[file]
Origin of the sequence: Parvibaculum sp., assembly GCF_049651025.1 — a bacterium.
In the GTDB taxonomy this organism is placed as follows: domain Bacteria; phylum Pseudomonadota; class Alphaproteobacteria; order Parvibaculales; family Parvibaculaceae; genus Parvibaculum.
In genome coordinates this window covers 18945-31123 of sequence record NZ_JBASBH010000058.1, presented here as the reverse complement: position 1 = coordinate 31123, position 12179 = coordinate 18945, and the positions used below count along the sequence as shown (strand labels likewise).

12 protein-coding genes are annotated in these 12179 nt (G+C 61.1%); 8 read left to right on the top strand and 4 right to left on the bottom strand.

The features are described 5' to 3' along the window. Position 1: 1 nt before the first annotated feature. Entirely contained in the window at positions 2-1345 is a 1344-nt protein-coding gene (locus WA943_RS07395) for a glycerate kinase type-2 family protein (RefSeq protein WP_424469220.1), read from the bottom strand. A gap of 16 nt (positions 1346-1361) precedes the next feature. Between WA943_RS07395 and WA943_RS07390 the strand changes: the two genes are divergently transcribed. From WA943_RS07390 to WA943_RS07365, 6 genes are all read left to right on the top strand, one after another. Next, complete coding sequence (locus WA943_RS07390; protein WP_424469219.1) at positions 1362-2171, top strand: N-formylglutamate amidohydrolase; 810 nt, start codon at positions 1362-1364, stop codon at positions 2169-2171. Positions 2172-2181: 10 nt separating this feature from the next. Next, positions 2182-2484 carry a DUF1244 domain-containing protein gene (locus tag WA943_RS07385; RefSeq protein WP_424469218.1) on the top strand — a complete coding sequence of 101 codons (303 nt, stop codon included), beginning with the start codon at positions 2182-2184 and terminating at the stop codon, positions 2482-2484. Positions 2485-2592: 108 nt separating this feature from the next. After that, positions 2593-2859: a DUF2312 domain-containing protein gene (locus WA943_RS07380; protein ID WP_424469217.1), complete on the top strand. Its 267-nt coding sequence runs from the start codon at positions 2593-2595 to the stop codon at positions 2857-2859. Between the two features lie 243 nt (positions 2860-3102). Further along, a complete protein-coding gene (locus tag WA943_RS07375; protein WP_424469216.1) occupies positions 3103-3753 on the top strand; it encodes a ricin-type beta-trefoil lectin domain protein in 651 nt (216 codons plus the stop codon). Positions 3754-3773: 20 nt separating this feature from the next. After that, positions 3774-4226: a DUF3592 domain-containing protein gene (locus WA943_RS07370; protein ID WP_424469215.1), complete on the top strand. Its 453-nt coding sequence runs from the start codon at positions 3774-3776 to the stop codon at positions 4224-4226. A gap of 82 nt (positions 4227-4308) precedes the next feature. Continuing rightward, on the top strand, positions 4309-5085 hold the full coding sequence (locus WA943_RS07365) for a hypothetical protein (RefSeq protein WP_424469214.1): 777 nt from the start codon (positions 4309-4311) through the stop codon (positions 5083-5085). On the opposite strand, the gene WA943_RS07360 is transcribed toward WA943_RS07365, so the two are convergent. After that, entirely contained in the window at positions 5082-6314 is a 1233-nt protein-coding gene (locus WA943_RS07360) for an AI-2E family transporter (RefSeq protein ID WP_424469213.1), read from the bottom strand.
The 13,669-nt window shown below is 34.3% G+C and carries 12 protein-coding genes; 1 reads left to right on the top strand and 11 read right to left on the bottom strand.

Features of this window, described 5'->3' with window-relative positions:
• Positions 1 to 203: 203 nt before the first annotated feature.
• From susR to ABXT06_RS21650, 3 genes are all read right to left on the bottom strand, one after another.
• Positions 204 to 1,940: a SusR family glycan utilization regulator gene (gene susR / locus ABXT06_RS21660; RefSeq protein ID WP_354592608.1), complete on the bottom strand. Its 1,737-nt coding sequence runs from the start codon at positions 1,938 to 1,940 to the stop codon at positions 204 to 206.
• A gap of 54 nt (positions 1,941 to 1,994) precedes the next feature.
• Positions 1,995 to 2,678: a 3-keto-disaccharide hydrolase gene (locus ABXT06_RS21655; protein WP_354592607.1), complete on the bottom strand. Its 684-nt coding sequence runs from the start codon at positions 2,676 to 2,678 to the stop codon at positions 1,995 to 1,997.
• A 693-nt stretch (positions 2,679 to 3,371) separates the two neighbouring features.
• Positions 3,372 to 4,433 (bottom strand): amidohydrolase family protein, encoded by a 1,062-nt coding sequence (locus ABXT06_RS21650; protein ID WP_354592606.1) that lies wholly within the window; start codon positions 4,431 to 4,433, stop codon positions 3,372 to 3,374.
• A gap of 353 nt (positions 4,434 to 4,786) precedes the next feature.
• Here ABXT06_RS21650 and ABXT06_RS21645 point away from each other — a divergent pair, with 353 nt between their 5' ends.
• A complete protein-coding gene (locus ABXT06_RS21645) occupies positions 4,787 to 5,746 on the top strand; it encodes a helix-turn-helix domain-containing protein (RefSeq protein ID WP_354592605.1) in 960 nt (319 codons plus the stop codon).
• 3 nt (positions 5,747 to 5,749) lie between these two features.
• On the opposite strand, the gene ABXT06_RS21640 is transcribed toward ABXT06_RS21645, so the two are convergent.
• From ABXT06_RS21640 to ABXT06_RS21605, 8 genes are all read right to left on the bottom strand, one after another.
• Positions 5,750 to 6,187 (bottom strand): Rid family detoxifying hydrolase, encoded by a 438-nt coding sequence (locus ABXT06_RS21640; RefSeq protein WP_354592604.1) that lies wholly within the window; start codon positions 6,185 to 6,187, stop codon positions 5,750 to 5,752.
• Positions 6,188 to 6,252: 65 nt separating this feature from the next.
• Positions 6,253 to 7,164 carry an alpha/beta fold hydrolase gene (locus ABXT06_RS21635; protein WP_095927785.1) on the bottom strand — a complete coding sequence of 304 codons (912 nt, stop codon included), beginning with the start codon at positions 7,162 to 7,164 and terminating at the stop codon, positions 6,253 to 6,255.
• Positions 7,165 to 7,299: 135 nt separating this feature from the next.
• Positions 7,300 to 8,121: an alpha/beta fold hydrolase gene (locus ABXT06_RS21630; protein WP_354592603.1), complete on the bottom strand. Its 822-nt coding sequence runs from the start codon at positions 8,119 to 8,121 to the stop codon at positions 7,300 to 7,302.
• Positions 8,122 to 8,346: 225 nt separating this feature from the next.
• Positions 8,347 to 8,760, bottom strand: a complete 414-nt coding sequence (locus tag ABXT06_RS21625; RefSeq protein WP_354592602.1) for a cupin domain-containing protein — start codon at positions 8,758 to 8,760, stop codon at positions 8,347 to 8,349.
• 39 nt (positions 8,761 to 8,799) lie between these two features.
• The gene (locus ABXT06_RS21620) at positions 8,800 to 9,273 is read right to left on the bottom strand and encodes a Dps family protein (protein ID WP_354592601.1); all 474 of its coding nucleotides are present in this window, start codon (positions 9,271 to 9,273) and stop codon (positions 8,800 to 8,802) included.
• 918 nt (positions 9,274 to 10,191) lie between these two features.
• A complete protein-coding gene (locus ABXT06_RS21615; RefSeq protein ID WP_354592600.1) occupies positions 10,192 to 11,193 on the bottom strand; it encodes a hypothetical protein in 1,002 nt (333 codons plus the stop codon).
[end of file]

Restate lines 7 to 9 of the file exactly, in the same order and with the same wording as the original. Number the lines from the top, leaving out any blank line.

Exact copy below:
Features of this window, described 5'->3' with window-relative positions:
• Positions 1 to 203: 203 nt before the first annotated feature.
• From susR to ABXT06_RS21650, 3 genes are all read right to left on the bottom strand, one after another.